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basic difference HashMap & HashTable

 
Suhas Madap
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Hi,
I've a small doubt, what are the differences between the HashMap & HashTable?
In real time environment, why programmers will use HashTable?
 
Rachil Chandran
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A HashTable has synchronized methods while a HashMap does not.

A HashTable should be used if you are coding a multithreaded application, else a HashMap is a better choice as it does not suffer the performance load produced by synchronization.

Also HashTable does not allow null values for either the keys or the value in it while a HashMap allows multiple null values and one null key
 
Edwin Dalorzo
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Welcome to Java Ranch, Suhas.

Hashtable is considered a legacy Collection. When they implemented the JCF (Java Collections Framework) they retrofitted the old Collections (i.e. Vector, Stack and Hashtable) to conform to the new interaces ( List, Queue, Map). But the use of the old classes is discouraged now, and you are encouraged to use the new Collection classes.

One disadventage of Hashtable over HashMap is that first one is synchronized and, therefore, slower than the latter.

Even now, in order to make one of the new Collection classes synchronized you can use the Collections.synchronizedXxxxxx() method instead of using the legacy classes.
 
Jim Yingst
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HashMap is a class that actually exists in the standard Java libraries. HashMap is not - however Hashmap is. Capitalization is important in Java, and while it may seem silly, that's a fundamentally important concept in Java. Ignore it at your peril. The inconsistent naming of the Hashmap class is one of many reasons why that class should be avoided.
 
Jim Yingst
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One disadventage of Hashtable over HashMap is that first one is synchronized and, therefore, slower than the latter.

Meh - maybe. In most cases, using modern JDKs, this is remarkably irrelevant. Acquiring an uncontested lock is quite cheap - i.e. fast, and easy. Acquiring a contested lock is harder, but much, much less time-consuming than the alternative - if a lock is contested, that means that interference from multiple threads is significant, and that means that proper synchonization is vital to preserve the integrity of your data. Unfortunately most synchronized classes are not really thread-safe, as they require additional synchronization for safe use. Don't believe Sun's documentation when it refers to a class with synchronized methods as "thread-safe", as it's usually a dangerous fallacy.

If you need thread safety, you might as well use a HashMap, and apply additional synchronization using synchronized blocks as necessary Learning how to do this requires some study, but it's better than trying to navigate these hazards without proper knowledge. Hashtable is often a flawed solution; at worst, a dangerously misleading illusion of a solution. Because Hashtable can only guarantee that each individual method invocation is synchronized - it does nothing to ensure that there was no interference from another thread in between two Hashtable method calls. To do something like that, you need to know how to use a synchronized block outside the Hashtable class. Don't rely on a so-called "thread-safe" class to provide thread safety for you - if you're using multiple threads, you need to understand the issues well enough to provide proper synchronization yourself, using synchronized blocks. Trust no one.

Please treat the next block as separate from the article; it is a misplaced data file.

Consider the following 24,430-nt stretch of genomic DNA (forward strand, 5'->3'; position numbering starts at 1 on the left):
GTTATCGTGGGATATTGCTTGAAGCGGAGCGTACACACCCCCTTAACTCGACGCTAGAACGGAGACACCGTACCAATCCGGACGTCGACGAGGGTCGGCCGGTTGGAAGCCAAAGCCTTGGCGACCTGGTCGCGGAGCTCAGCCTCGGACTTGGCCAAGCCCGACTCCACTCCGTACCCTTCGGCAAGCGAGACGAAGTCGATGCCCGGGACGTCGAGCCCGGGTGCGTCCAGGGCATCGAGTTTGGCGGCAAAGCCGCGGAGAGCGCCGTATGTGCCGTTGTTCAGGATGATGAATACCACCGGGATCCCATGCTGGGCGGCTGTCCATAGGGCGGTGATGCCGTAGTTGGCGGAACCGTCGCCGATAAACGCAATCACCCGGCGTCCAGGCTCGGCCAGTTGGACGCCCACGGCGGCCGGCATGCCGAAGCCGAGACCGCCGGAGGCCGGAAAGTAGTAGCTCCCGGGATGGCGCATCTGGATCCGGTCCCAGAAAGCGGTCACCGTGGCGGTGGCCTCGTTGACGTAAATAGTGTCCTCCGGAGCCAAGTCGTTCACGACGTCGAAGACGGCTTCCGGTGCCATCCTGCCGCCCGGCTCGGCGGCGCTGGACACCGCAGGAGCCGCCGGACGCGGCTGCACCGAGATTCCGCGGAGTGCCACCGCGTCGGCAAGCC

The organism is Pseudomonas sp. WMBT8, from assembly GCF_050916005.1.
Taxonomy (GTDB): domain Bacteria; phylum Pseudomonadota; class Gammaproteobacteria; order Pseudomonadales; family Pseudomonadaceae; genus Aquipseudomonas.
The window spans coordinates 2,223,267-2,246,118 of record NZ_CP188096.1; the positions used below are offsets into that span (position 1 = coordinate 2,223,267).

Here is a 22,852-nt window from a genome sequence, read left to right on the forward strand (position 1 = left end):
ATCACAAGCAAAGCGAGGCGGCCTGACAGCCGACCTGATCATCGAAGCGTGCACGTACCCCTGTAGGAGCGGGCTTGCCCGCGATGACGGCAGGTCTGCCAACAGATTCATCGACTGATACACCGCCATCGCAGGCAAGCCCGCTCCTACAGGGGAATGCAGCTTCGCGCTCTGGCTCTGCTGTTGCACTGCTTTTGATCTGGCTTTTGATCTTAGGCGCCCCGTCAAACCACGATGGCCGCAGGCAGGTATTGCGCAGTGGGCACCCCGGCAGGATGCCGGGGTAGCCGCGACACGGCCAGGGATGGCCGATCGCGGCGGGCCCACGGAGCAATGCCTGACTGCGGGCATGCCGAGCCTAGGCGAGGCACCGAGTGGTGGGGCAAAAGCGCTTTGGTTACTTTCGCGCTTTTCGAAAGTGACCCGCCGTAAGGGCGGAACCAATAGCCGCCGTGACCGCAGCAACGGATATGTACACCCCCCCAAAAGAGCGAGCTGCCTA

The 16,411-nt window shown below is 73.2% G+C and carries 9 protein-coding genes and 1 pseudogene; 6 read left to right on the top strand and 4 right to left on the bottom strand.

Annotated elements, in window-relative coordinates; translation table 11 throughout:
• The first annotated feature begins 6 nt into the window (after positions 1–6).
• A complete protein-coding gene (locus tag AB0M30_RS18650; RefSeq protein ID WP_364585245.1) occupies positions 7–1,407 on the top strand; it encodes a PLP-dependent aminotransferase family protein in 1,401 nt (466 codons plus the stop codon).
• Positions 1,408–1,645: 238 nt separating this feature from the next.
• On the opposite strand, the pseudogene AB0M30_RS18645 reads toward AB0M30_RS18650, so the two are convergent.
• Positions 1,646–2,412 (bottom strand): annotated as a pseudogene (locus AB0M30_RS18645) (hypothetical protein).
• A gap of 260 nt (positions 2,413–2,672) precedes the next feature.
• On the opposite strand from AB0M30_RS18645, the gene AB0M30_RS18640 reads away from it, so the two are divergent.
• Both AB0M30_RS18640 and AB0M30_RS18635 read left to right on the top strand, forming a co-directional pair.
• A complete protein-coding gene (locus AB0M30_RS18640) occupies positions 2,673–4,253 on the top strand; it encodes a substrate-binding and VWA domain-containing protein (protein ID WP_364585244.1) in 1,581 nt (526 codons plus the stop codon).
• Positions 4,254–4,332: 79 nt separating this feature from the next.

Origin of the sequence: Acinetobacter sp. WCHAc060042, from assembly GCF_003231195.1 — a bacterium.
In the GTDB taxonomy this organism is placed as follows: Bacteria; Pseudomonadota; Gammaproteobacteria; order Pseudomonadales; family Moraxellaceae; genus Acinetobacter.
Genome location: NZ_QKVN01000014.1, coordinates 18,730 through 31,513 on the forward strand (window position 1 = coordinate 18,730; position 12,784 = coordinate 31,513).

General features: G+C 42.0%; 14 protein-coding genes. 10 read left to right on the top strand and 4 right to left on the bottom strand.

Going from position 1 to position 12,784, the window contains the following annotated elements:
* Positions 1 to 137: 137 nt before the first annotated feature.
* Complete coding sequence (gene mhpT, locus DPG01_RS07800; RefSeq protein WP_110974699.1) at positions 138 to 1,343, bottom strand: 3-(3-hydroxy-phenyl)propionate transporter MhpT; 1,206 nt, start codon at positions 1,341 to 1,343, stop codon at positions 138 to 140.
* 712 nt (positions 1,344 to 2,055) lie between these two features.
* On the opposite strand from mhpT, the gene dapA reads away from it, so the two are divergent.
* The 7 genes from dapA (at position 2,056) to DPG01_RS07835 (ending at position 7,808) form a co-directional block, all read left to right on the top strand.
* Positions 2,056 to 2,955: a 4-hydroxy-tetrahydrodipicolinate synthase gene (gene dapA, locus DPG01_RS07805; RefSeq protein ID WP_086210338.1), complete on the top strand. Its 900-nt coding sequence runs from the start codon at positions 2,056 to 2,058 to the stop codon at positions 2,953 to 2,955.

Jesper de Jong
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Originally posted by Jim Yingst:
HashMap is a class that actually exists in the standard Java libraries. HashMap is not - however Hashmap is.

Jim, you're confusing the words - it's HashMap with capital M and Hashtable with lower case t. But ofcourse you already knew that...

The bottom line is: Forget about Hashtable, always use HashMap, and if you really require a synchronized Map, use Collections.synchronizedMap(...) to make your HashMap synchronized.

[ October 19, 2006: Message edited by: Jesper Young ]
 
Ernest Friedman-Hill
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Originally posted by Suhas Madap:

In real time environment


"Real time" does not mean "in actual practice". It refers to a special type of computing in which you must be able to guarantee the response time of a system. The phrase you are looking for is "real-world".

But this premise is wrong: in a real-world situtation, good programmers will use HashMap except in the very few cases where some API function requires a Hashtable as an argument.
 
Jim Yingst
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[Jesper]: Jim, you're confusing the words

Yep, the second mention of HashMap should have been HashTable - the thing that doesn't exist. Thanks for the catch.

[Jesper]: The bottom line is: Forget about Hashtable, always use HashMap

Agreed - aside from the [usually rare] need to interact with some backward external API that requires it.

[Jesper]: and if you really require a synchronized Map, use Collections.synchronizedMap(...) to make your HashMap synchronized.

That might work, but in many cases, you'll still need at least some external synchronization. Unless the map is never changed after initial setup, in which case you could just as well use Collections.unmodifiableMap().
[ October 19, 2006: Message edited by: Jim Yingst ]
 
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